It’s not hard to make a list of the challenges we face: not just the pandemic and the economic problems it has caused, but also the less immediate but far less tractable challenge of climate change. The long history of systemic racism demands our attention. Growing economic inequality. The rise of authoritarianism around the world. The millions of people who are here without legal status and the millions of others who would like to come. Working out a world order that finds a place for China, but is not dominated by it. I could go on.
But no matter which of those challenges you feel called to address, you’re going to run into the same obstacle: Our society, our culture, is losing its respect for Truth. More and more all the time, our national conversation is corrupted by the idea that if you don’t want believe something, you don’t have to. We’ve lost sight of the fact that there is a Reality out there that can only be denied for so long.
Look at the pandemic. For nearly a year, our recently departed president tried everything he could think of to conjure it away. He told us the virus wouldn’t come here, that it would fade away by magic, that it would be gone when the weather got warm, that it was just the flu, the common cold, it wasn’t serious, people weren’t really dying, the numbers were exaggerated, and on and on. Wednesday morning, before he boarded Air Force One for the last time, he spoke of the pandemic in the past tense, as if hadn’t been at its peak at that very moment. But all that denial, all that distraction, couldn’t make it go away.
Or think about global warming. The reality is simple: Burning fossil fuels increases the carbon dioxide in the atmosphere. Carbon dioxide is a greenhouse gas; it reflects back to Earth infrared radiation that otherwise would escape into space. So the planet gets warmer.
It would be nice if that weren’t true. I see the attraction of a world where we all keep driving, keep flying, keep drilling, keep mining, keep living the way we feel entitled to live — and nothing bad happens. So I understand the temptation to say "It’s all a hoax." "It isn’t that bad." "God controls the weather, not us." "The climate is always changing." And so on.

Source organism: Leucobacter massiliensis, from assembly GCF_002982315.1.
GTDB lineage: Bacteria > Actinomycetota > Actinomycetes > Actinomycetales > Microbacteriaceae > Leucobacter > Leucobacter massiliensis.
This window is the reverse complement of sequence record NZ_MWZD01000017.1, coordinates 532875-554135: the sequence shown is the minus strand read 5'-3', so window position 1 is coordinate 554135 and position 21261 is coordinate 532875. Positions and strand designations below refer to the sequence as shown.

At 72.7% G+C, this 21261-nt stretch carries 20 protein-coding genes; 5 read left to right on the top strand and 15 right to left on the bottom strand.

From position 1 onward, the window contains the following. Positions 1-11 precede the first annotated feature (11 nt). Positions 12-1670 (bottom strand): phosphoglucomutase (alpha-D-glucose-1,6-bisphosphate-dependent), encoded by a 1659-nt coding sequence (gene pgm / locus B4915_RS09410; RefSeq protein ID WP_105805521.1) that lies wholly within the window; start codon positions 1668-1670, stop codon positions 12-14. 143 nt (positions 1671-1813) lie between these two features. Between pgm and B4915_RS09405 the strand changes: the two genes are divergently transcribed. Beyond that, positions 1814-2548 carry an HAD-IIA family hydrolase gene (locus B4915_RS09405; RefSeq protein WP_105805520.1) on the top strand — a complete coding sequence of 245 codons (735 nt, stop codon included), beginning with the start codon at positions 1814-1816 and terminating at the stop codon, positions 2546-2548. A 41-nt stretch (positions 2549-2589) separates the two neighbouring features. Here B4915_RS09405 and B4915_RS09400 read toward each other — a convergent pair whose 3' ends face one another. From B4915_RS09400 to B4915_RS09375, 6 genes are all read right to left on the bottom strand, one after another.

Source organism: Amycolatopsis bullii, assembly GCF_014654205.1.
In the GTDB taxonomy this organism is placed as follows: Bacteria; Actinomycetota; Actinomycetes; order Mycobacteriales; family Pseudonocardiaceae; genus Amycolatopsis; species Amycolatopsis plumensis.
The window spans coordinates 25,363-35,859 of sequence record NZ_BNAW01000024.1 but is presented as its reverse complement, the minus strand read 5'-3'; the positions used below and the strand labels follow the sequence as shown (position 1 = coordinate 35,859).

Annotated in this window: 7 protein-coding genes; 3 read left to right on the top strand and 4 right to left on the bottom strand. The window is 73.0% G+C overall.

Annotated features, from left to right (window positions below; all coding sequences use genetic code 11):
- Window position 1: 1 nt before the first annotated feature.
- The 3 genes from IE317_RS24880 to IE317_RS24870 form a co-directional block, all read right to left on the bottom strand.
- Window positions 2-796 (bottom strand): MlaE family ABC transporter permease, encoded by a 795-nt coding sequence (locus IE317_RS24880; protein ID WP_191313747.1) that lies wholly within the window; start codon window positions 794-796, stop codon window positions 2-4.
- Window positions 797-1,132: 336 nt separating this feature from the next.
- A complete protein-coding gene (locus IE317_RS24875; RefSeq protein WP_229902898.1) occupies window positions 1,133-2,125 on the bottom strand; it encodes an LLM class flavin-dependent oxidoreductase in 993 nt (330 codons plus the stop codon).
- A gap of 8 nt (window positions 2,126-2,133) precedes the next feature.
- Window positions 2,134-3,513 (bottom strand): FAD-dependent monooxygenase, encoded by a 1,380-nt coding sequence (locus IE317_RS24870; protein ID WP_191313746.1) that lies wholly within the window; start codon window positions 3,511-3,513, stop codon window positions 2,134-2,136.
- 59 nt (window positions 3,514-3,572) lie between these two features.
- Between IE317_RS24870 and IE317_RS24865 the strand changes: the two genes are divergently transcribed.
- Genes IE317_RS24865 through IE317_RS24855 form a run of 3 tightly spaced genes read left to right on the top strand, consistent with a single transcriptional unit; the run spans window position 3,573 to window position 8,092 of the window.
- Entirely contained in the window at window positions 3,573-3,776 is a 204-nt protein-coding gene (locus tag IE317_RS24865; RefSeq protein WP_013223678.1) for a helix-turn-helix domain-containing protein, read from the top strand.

But there’s a real Earth out there, and it really does keep getting hotter. All the denial in the world isn’t going to stop that process.
Our former president didn’t like the fact that he lost the election, so he said he didn’t lose. He said it loud, he said it often. He got other people to say it with him, because they also didn’t like the truth about the election. Some of them came together in a violent mob and invaded our Capitol. People died. If events had played out just a little differently, some of our elected representatives might also have died. But there are real ballots with real marks on them, and when you total them up, he did lose.
Whatever challenge you choose to take on, you’re going to have to battle that plague of wishful thinking. Like: "Racism ended in the 60s." "Evolution is just a theory." "People wouldn’t have to be poor if they just worked harder." "Sexual orientation is a choice." "Whatever the problem, we won’t have to make any hard choices because technology will save us."